Two veteran polar explorers have joined forces on what promises to be an incredibly long and touch expedition this spring. Belgian adventurer Dixie Dansercoer and Canadian Eric McNair-Landry are preparing to set out on an epic attempt to kite-ski around Greenland, covering some 5000 km (3106 miles) in the process. The expedition is expected to take roughly 80 days to complete, and if successful, the team will set a new world record in the process.
The two men are calling their project the Greenland Ice Expedition 2014. At the moment, they are in Tasiilaq, Greenland, where they are hoping to get underway soon. Bad weather continues to delay their start however, so it could be a few days before they actually head out to the ice. Flights to the ice cap where they will begin their journey have been grounded, but weather reports say things should improve by the end of the week.
Once they are cleared to start, the men will set off from a point called Green-speed Ridge. They’ll travel in a clockwise direction, first heading south along the east coast of Greenland until they round the southernmost point of the country. From there, they’ll turn north, and if everything goes as expected, they’ll eventually circle back around to their starting point once again. There will be a lot of challenges to overcome along the way of course, with ice conditions playing a major role, as well as weather. But they feel that barring any unexpected surprises, they can indeed wrap up the expedition in 80 days, provided the winds cooperate.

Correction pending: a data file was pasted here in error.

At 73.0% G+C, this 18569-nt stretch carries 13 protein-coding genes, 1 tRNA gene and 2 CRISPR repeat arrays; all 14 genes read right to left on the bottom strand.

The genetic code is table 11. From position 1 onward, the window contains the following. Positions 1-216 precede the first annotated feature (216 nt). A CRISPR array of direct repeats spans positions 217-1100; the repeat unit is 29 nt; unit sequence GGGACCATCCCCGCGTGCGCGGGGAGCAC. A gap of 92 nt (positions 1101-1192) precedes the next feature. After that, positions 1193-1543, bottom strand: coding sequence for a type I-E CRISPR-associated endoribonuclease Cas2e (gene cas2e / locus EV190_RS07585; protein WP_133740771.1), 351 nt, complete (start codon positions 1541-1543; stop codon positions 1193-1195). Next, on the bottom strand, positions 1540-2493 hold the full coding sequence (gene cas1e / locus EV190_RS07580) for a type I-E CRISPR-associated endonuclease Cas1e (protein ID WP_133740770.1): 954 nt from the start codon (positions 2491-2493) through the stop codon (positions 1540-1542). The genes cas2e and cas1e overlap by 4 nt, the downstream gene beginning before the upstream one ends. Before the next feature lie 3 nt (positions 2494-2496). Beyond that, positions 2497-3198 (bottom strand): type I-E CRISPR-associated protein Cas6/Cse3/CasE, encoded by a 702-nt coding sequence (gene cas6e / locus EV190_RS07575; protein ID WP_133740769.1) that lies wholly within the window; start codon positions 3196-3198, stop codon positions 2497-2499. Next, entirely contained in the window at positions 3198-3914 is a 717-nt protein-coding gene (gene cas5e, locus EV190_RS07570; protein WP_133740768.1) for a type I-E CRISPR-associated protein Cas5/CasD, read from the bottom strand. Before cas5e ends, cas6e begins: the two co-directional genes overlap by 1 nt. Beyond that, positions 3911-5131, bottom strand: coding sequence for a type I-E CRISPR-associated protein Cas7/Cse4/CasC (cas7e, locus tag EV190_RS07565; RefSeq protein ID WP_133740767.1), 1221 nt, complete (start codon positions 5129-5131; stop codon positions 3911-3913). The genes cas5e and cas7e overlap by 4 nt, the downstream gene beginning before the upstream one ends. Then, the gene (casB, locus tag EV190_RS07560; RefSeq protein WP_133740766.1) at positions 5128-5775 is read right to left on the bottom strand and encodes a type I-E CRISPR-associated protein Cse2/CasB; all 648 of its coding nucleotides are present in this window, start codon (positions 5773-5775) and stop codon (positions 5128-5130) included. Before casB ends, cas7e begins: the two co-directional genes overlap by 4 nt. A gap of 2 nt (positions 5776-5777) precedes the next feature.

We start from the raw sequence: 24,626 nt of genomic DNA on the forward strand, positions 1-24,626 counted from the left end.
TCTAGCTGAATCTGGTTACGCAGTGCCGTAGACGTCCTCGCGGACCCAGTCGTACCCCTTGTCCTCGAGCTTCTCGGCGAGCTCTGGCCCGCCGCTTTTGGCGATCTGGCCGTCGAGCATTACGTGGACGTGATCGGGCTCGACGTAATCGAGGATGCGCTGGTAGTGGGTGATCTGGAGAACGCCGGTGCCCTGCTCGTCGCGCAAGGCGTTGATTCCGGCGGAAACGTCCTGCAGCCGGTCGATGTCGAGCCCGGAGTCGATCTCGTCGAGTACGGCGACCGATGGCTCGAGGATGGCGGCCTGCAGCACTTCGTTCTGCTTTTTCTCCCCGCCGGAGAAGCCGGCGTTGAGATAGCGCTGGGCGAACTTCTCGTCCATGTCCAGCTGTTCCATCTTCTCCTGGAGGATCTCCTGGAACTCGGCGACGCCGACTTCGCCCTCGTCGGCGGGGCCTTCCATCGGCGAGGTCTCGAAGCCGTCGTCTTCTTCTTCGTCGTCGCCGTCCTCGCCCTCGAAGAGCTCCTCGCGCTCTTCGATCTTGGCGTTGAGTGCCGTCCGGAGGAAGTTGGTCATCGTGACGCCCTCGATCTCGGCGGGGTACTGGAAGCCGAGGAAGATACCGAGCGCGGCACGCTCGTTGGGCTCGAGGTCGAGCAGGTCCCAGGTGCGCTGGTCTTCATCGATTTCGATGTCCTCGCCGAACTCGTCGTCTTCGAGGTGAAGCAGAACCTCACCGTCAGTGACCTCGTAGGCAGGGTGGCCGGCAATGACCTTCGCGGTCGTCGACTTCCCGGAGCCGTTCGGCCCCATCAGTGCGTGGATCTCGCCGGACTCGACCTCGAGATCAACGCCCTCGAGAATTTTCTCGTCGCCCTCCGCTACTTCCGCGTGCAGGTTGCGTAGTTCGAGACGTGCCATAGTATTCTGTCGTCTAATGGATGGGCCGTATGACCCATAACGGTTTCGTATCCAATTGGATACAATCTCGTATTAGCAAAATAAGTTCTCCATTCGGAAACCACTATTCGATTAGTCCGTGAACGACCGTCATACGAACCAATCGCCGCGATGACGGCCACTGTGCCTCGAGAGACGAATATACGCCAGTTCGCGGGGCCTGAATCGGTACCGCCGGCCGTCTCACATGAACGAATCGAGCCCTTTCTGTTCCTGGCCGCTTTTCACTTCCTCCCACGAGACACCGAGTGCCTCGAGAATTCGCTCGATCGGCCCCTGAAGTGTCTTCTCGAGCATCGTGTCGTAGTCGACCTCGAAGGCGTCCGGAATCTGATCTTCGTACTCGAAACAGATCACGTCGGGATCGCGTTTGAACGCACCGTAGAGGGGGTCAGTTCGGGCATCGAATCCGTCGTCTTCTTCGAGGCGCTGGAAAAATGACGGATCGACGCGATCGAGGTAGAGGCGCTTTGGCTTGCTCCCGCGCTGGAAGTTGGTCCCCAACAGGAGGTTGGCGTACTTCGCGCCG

Neither Dixie, nor Eric, are strangers to kite-skiing in arctic conditions. Back in 2011 Dixie skied an impressive 5013 km across the Antarctic with Sam Deltour, covering that distance in just 74 days. That same year, Eric traveled 3620 km in 81 days, completing a traverse of the Antarctic with Sebastian Copeland. Both expeditions were accomplished through the use of kiting. That experience will serve them well this time out too, although conditions in Greenland are likely to be very different than in the Antarctic, especially since they’ll be hugging the coastline for most of the journey.
Good luck boys!
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